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Texas Instruments

Year Submitted: 2003

Process: Circuit Board Cleaning

Industry: Electronics Manufacturing

Wastes Reduced: Solvent

Substance: TCE

Equipment: Citric Acid based Flux

Location: Lewisville, Denton County TX

Contact: Becky McKelvey

Phone: (214) 462-4138


In January, 1990, Texas Instruments' Defense Systems and Electronics Group (DSEG) announced it will eliminate all ozone depleting solvents (ODS) in its assembly cleaning processes by the end of 1994. At the time of DSEG's announcement, the Montreal Protocol called for only a 50 percent reduction in production of CFCs by the year 2000, and there was an anticipated phaseout of 1,1,1-trichloroethane. The U.S. government has since pushed forward the deadline for the complete production phaseout of both solvents to December 31, 1995. While the Montreal Protocol applies to the production ODS, the DSEG accelerated phaseout is one year ahead of this deadline. DSEG uses in-line degreasers with CFC-based FREON TMSĀ® cleaning agent or 1,1,1-trichloroethane in its assembly operations at several locations in Dallas, Texas. A team of technical personnel was formed to find alternatives for the ODSs in all of DSEG's internal printed wiring assembly operations.

P2 Application:

The team members evaluated the specific cleaning requirements of each contract assembly area. They researched various alternative technologies including: HCFCS; water-soluble flux; batch degreasing with non-ozone-depleting solvents, such as isopropyl alcohol (IPA); controlled atmosphere soldering (CAS); and semi-aqueous cleaning with hydrocarbons. At first, the team wanted to use HCFC technology and worked with a DuPont defense systems expert to develop an HCFC cleaning process. They scrapped the project when studies by DuPont and the Environmental Protection Agency showed that HCFCs have a higher toxicity than was first suspected and their ozone-depleting potential is equivalent to 1,1,1-trichloroethane. Water soluble flux for electronics soldering has been used in commercial operations for years. There is a significant cost savings associated with this process since only water is necessary to clean off any post soldering residues. Recently a citric acid based flux became commercially available that was successfully use on deliverable electronic assembly hardware manufactured for the Department of Defense (DoD) . Extensive testing on the citric acid based flux with involvement from the Naval Air Warfare Center has provided results that have enabled a full scale production readiness assessment on a major DSEG program. Solvent cleaning is necessary for assemblies that are not compatible with the other suggested DSEG alternative technologies. TI limited the solvents for electronic assembly cleaning to non-ozone depleting solvents. After a risk assessment it was determined that an intrinsically safe machine for use with a flammable solvent, specifically IPA, was a potential alternative process. After an extensive supplier search, a U.S. supplier was selected which has significant experience manufacturing cleaning systems compatible with flammable solvents. Preliminary testing indicates that an IPA degreaser should provide a process that can clean a variety of products that are not suitable with other alternative technologies. The first unit is scheduled for implementation the later part of 1993. DSEG has been involved in several evaluations of no clean technology since 1991. The majority of TI's effort has been focused on a new mass wave soldering process know as controlled atmosphere soldering (CAS) . This process requires soldering to be accomplished in an inert, nitrogen environment. Use of an inert soldering environment allows the utilization of new flux chemistries that leave minimal, benign flux residues which do not require subsequent cleaning. Elimination of cleaning is an obvious benefit of this technology. In addition, CAS reduces lead solder dross formation significantly. Furthermore, volatile organic compound (VOC) emissions are reduced with the spray flux application system used as it applies less flux than conventional systems. DSEG is participating with external organizations such as the Institute for Interconnection and Packaging Electronics Circuits (IPC) , Department of Energy (DoE), Sandia National Laboratories and other defense contractors to evaluate CAS technology. After considerable testing, semi-aqueous technology was selected as one of the viable alternatives for DSEG's use in board-level assembly operations and hand-soldering processes. The team members confirmed the compatibility of the semi-aqueous material on various components, hardware and laminates. In-line equipment was procured to utilize the semi-aqueous material in further evaluations. Equipment optimization indicated optimal cleaning with slow conveyor speed and high spray pressures. Ionic cleanliness testing, residual rosin and ion liquid chromatography tests on printed wiring assemblies indicated semi-aqueous cleaning was comparable to 1,1,1-trichloroethane cleaning. TI worked with the U.S. Air Force to perform four environmental qualification tests based on MIL-STD-810. The tests were Thermal Shock, Temperature/Altitude, Temperature/Altitude/Humidity and Salt Fog. In addition a "Life Test" provided by the Naval Air Warfare Center was completed. All qualification tests were successful. TI is scheduled to implement semi-aqueous technology on a U.S. Air Force program.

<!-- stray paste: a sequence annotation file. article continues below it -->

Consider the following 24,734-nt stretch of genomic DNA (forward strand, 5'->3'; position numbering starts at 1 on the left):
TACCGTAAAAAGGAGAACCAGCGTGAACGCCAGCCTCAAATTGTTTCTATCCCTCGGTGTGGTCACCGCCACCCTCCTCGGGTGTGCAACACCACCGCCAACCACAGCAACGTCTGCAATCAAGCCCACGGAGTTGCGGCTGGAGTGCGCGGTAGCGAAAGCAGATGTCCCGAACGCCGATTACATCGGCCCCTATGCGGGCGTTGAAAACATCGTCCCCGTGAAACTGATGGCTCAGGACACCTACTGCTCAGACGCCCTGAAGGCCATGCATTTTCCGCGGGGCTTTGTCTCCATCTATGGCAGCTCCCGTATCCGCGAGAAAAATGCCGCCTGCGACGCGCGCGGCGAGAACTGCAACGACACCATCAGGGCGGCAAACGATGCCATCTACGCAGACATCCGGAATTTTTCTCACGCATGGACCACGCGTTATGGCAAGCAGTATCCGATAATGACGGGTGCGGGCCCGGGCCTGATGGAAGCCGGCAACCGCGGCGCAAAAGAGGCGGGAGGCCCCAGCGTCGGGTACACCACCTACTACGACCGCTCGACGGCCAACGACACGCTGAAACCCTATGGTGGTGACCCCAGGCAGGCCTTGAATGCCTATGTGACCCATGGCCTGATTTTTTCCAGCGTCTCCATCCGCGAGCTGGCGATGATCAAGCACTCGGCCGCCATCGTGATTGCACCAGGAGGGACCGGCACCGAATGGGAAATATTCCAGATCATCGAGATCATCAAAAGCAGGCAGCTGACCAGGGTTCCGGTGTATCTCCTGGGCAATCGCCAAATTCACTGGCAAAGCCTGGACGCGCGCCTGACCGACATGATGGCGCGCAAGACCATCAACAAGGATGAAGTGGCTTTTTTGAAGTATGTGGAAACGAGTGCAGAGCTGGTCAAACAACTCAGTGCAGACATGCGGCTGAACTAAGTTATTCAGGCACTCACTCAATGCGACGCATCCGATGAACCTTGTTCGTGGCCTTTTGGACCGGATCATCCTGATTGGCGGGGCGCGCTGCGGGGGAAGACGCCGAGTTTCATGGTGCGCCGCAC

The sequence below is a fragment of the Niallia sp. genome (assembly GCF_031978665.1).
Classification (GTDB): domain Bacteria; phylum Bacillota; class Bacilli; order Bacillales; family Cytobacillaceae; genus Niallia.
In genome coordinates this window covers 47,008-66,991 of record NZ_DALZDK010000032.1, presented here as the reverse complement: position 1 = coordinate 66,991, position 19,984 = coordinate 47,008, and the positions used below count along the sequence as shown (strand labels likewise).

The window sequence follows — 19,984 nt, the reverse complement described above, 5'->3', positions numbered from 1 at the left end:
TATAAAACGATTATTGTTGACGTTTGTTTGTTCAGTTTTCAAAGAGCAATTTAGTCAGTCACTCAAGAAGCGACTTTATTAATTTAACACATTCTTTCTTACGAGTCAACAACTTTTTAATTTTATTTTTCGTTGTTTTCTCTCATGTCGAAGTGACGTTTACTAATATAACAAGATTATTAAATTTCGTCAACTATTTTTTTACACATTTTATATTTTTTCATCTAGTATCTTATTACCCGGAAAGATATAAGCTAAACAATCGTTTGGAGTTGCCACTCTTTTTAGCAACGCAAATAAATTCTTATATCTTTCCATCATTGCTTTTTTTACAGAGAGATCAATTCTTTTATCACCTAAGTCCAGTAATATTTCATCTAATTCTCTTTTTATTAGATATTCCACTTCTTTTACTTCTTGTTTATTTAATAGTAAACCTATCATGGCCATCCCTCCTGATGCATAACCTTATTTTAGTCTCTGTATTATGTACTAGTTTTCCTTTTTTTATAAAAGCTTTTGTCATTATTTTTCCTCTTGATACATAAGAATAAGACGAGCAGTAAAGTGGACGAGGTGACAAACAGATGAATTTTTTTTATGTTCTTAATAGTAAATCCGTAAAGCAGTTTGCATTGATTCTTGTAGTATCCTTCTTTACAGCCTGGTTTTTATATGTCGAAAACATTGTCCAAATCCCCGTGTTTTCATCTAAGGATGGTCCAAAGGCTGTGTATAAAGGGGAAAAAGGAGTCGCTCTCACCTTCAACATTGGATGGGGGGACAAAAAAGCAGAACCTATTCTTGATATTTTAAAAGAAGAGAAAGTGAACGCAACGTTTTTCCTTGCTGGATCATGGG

Environmental Benefits:

Implementation of the aforementioned technologies can eliminate the use of ozone depleting substances in electronics assembly operations.

Details of Reductions

Additional Information :

The cost savings has not been quantified at this time. Some of the alternative technologies will require significant capital expenditures.

Source: TCEQ

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